Death Wish breaks no new ground
Depending on which side of the gun control debate you’re on, Eli Roth’s remake of Death Wish couldn’t have come at a better or worse time. Fresh on the heels of the Parkland, Florida, school shooting tragedy, the film will play to viewers as either the ultimate justification for fewer gun regulations or a reason for a stricter crackdown where gun ownership is concerned. Of course, this hinges on where you land on the subject of vigilante justice and committing cold-blooded murder.
Bruce Willis steps into Charles Bronson’s shoes as Paul Kersey, a shattered husband with a grudge. This time out, he happens to be a surgeon with a loving wife (Elisabeth Shue) who’s about to get her doctorate and a teenage daughter (Camila Morrone) who has a promising future. That is, until their upper middle-class Evanston home is invaded by thieves who leave mom dead and daughter in a coma. What with slow, ineffectual police detectives on the case (Dean Norris and Kimberly Elise), Kersey becomes impatient and takes matters into his own hands, deciding to clean up the mean streets of Chicago on his own. Sporting a hoodie and made famous on social media thanks to witness-made videos that are immediately posted to the internet, the vigilante becomes known as the Grim Reaper and sparks a debate over whether he’s a righteous avenger or public menace among the good citizens of the Windy City.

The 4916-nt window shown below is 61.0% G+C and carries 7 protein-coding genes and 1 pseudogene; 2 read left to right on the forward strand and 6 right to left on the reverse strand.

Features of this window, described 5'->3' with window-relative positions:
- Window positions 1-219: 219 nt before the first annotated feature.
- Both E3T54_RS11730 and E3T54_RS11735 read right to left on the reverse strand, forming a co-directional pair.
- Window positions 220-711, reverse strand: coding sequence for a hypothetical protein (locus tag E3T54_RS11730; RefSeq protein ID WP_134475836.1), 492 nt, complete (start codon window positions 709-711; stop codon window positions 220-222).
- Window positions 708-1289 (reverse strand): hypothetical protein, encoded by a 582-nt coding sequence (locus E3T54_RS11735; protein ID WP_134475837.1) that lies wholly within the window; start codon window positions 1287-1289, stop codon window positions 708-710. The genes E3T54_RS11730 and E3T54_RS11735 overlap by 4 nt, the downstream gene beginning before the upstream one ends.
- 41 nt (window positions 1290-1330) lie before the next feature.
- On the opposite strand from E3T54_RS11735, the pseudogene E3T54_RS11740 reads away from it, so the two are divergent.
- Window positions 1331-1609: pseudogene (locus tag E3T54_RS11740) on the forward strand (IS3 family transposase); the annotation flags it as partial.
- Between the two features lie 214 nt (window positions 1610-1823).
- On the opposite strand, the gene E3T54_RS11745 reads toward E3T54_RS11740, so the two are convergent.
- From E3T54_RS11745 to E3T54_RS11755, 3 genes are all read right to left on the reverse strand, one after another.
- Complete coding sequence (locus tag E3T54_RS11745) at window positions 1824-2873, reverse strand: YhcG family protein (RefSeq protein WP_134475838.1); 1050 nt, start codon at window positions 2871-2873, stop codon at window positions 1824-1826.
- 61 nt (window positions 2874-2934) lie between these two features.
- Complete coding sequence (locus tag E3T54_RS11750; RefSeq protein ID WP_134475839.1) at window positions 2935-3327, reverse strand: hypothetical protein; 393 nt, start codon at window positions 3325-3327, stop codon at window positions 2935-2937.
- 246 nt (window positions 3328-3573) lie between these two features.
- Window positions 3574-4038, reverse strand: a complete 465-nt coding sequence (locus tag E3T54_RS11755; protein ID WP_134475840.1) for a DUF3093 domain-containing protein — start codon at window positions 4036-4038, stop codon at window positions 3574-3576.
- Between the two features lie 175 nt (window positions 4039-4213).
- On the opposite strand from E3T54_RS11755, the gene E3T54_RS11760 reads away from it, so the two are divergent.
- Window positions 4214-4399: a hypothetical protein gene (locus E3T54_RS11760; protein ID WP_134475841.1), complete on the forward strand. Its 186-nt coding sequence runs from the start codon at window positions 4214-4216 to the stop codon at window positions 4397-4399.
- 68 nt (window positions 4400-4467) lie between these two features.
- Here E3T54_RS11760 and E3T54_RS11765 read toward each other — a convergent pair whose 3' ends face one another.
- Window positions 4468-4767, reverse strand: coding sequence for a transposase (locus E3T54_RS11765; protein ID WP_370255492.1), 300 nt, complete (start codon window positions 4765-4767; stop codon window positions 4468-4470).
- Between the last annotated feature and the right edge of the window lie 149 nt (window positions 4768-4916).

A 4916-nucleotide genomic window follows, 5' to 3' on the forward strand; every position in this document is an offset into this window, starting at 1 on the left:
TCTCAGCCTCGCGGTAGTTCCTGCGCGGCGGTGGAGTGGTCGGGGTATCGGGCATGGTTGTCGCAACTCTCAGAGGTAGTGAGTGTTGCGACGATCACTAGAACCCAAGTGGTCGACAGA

There are no shadings of grey where director Eli Roth and screenwriter Joe Carnahan are concerned, which relegates the film to being just another Hollywood action flick, albeit one the NRA could easily use to promote its agenda. (Note the scene in which the sexy saleswoman at a gun store dispenses with the paperwork to get a gun with a wave of her hand.) Kersey’s motivation is beyond reproach; his revenge is just as he manages to (luckily) track down the criminals who destroyed his family, and there are no loose ends or charges filed, as the cops in charge just give him a wink and send him on his way.
A far more interesting approach would have been to take character actor Vincent D’Onofrio (“Law and Order: Criminal Intent”), used here as Kersey’s brother, and put him in the lead role. Willis has become known for his man-of-action persona whereas D’Onofrio has an everyman quality that would have made the character’s reaction to this tragedy much more interesting. What would a normal man do in this situation? How clumsy and conflicted would a run-of-the-mill Joe be when faced with his first shooting victim? D’Onofrio, a much better actor than Willis, would have been able to effectively delve into this, grounding the film in a firm reality that may have sparked some meaningful conversation.
This is a standard middle-age male fantasy as our hero’s sense of ineffectualness and frustration is easily rectified with a gun, his confidence restored and his manhood in tact. Roth can’t be bothered with looking at the psychological effects Kersey’s actions would have on himself while those voicing outrage over his vigilante methods are given short shrift. Unlike last year’s excellent In the Fade, Death Wish isn’t interested in looking at the long-term effects of a victim’s grief or what embracing violence does to one’s soul. No, this is an old-fashioned shoot ‘em up that exists only to provide cathartic kicks for those viewers looking for an easy fix to a complex problem.
Contact Chuck Koplinski at firstname.lastname@example.org.